Glossary of Terms
Ajustable-Rate Mortgage (ARM): A mortgage in which the interest rate is adjusted periodically according to a pre-selected index and margin.
Alternative Financing: A home financing program that accommodates borrowers with special qualifying factors, including lack of down payment and poor credit histories.
Amortization: The gradual reduction of a debt over a period of time in which a regular payment will pay off a loans principal and interest. Example: a 30 year loan amortizes over 30 years.
Annual Percentage Rate (APR): A yearly percentage rate that expresses the total finance charge on a loan over its entire term. The APR figure includes the interest rate; certain fees associated with the cost of getting the mortgage, discount points, mortgage insurance, and therefore is a more complete measure of a loan’s cost than the interest rate alone. The loan’s interest rate, not the APR, is used to calculate the monthly principal and interest payment for the loan.
Annual Cap: For an adjustable-rate mortgage (ARM), a limit on the amount that the interest rate or monthly payment can increase or decrease from one adjustment period to another.
Annuity: An amount paid yearly or at other regular intervals, often at a guaranteed minimum amount. Also, a type of insurance policy in which the policy holder makes payments for a fixed period or until a stated age, and then receives annuity payments from the insurance company.
Application (or 1003): The initial statement by a borrower(s) regarding their current personal and financial information, the purpose of the loan and the property that will be secured with the loan. The information is then verified and used to approve the borrower(s). Lender’s often call this for a 10 03 (1003) which is the form number of FNMA’s standard application form.
Application Fee: The fee that a mortgage lender, broker or bank charges to apply for a mortgage to help cover the initial processing costs.
Appraisal: A professional analysis, done by an appraiser, whose opinion is used to estimate the value of the property. This document will include examples of at least 3 similar properties that have sold in your home’s area.
Appraiser: A professional who conducts an analysis of the property, including examples of sales of similar properties in order to develop an estimate of the value of the property. The analysis report is called an “appraisal”.
Appreciation: An increase in the market value of a home due to changing market conditions and/or home improvements. Opposite of depreciation.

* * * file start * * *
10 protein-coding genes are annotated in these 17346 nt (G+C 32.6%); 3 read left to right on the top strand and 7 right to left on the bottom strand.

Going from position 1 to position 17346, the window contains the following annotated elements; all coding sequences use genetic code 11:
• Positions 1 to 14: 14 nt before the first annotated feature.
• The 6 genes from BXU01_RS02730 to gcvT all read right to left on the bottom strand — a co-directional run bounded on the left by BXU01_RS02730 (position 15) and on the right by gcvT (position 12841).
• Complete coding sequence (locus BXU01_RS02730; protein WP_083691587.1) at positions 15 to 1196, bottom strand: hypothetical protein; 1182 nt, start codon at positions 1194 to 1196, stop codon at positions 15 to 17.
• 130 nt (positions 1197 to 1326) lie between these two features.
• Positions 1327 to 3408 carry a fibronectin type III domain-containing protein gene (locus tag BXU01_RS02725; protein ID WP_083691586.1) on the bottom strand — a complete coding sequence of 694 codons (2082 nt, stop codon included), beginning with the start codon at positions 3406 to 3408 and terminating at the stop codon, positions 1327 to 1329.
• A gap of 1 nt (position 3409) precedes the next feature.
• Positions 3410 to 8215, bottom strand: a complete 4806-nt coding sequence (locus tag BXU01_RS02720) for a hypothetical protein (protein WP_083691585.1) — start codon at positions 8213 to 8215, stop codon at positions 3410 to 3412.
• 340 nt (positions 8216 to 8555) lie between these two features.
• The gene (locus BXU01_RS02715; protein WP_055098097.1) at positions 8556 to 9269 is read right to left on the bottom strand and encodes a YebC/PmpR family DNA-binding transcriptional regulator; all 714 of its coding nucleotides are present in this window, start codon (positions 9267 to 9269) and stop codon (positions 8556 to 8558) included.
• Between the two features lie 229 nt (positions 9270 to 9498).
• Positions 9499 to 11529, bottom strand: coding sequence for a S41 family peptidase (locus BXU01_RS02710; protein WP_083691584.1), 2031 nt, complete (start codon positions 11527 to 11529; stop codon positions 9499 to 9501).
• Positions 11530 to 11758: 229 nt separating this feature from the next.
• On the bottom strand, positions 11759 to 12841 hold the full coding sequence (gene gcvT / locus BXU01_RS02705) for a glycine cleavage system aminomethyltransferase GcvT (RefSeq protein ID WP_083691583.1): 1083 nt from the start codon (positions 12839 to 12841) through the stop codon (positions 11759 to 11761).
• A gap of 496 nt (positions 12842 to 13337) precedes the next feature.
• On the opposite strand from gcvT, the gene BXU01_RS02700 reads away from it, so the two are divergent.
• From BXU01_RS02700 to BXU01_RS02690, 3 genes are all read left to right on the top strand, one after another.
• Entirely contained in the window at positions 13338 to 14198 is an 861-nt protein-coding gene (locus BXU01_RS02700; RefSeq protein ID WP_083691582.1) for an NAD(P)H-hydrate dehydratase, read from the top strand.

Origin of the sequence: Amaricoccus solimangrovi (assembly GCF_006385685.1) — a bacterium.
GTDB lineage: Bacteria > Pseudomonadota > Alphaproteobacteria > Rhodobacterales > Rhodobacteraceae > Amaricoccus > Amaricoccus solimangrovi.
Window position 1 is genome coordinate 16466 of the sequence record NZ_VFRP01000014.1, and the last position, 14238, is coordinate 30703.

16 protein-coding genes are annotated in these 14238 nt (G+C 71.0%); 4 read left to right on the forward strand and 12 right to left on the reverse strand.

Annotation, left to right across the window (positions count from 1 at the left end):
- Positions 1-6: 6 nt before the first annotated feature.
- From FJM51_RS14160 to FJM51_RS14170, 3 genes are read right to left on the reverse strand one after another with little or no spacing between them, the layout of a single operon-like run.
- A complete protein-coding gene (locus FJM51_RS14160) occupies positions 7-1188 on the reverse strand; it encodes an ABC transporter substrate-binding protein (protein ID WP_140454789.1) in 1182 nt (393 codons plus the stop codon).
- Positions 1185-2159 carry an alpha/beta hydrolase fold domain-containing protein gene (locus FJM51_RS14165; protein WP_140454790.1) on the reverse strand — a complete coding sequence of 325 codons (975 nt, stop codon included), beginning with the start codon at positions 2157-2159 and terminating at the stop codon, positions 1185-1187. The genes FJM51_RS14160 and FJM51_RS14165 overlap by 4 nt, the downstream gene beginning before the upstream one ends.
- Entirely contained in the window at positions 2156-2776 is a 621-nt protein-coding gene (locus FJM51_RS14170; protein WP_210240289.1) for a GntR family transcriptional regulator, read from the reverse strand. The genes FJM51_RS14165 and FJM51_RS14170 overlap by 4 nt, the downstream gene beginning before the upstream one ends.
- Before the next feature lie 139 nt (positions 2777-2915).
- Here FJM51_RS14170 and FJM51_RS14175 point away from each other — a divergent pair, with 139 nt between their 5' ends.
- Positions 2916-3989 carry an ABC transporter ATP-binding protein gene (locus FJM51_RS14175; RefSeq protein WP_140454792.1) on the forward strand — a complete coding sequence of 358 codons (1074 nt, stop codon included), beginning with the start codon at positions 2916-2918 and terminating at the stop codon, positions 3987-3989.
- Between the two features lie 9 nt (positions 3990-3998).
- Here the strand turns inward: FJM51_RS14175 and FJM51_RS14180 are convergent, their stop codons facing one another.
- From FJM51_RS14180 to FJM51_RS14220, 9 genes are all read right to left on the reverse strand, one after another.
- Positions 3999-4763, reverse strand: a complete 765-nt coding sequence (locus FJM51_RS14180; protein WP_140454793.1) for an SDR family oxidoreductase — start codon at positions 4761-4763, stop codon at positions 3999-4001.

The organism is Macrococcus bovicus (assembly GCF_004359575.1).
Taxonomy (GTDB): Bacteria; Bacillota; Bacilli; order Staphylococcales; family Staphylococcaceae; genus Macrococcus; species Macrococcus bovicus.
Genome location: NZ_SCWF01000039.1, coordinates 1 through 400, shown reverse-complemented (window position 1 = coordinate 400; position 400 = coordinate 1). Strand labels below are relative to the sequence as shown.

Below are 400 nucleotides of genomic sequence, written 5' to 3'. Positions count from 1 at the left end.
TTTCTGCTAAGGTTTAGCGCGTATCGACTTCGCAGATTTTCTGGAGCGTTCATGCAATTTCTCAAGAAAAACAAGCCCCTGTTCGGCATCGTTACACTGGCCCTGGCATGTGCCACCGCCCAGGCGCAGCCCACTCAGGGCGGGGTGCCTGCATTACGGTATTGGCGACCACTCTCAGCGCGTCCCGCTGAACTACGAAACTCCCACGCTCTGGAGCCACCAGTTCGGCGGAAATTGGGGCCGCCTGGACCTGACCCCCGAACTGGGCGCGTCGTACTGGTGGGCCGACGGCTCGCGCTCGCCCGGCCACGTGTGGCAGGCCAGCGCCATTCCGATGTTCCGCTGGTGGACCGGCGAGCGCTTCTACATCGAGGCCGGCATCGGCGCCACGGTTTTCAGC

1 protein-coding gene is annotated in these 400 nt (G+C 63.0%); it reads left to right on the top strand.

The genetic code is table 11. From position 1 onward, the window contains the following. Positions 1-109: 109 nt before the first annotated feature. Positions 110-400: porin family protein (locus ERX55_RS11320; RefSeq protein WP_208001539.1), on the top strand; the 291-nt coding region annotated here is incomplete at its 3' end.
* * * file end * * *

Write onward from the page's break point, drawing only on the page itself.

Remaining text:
Arbitration: A process where disputes are settled by referring them to a fair and neutral third party (arbitrator). The disputing parties agree in advance to agree with the decision of the arbitrator. There is a hearing where both parties have an opportunity to be heard, after which the arbitrator makes a decision.
Asbestos: A toxic material that was once used in housing insulation and fireproofing. Because some forms of asbestos have been linked to certain lung diseases, it is no longer used in new homes. If you’re buying an older home, it may still have asbestos material in it, so please ask a professional for the proper care and handling of this material.
Assessed Value: The value placed on real property, by the taxing authority, for the purpose of determining real estate taxes owed on that property. (assessed value x millage rate = annual real estate taxes)
Assessor: A public official who establishes the value of a property for taxation purposes.
Asset: Anything of monetary value that is owned by a person or company. Assets include real property, personal property, stocks, mutual funds, etc.
Assignment of Mortgage: A document evidencing the transfer of ownership of a mortgage from one person or institution to another.
Assumable Mortgage: A mortgage loan that can be taken over or assumed by the new buyer when real property (a home) is sold. This is called a “Simple Assumption” and the person on the original note remains liable for timely mortgage payments to the Lender. A “Formal Assumption” of a mortgage is a transaction in which the buyer of real property takes over the seller’s existing mortgage and the person on the original note is released of liability by the lender for future payments, because the new borrower has been approved by the Lender. If the mortgage contains a due-on-sale clause, the loan may not be assumed without the Lender’s consent.
Assumption: A homebuyer’s agreement to take on the primary responsibility for paying an existing mortgage from a home seller, (see assumable mortgage).
Assumption Fee: A fee the lender charges a buyer who will assume the seller’s existing mortgage.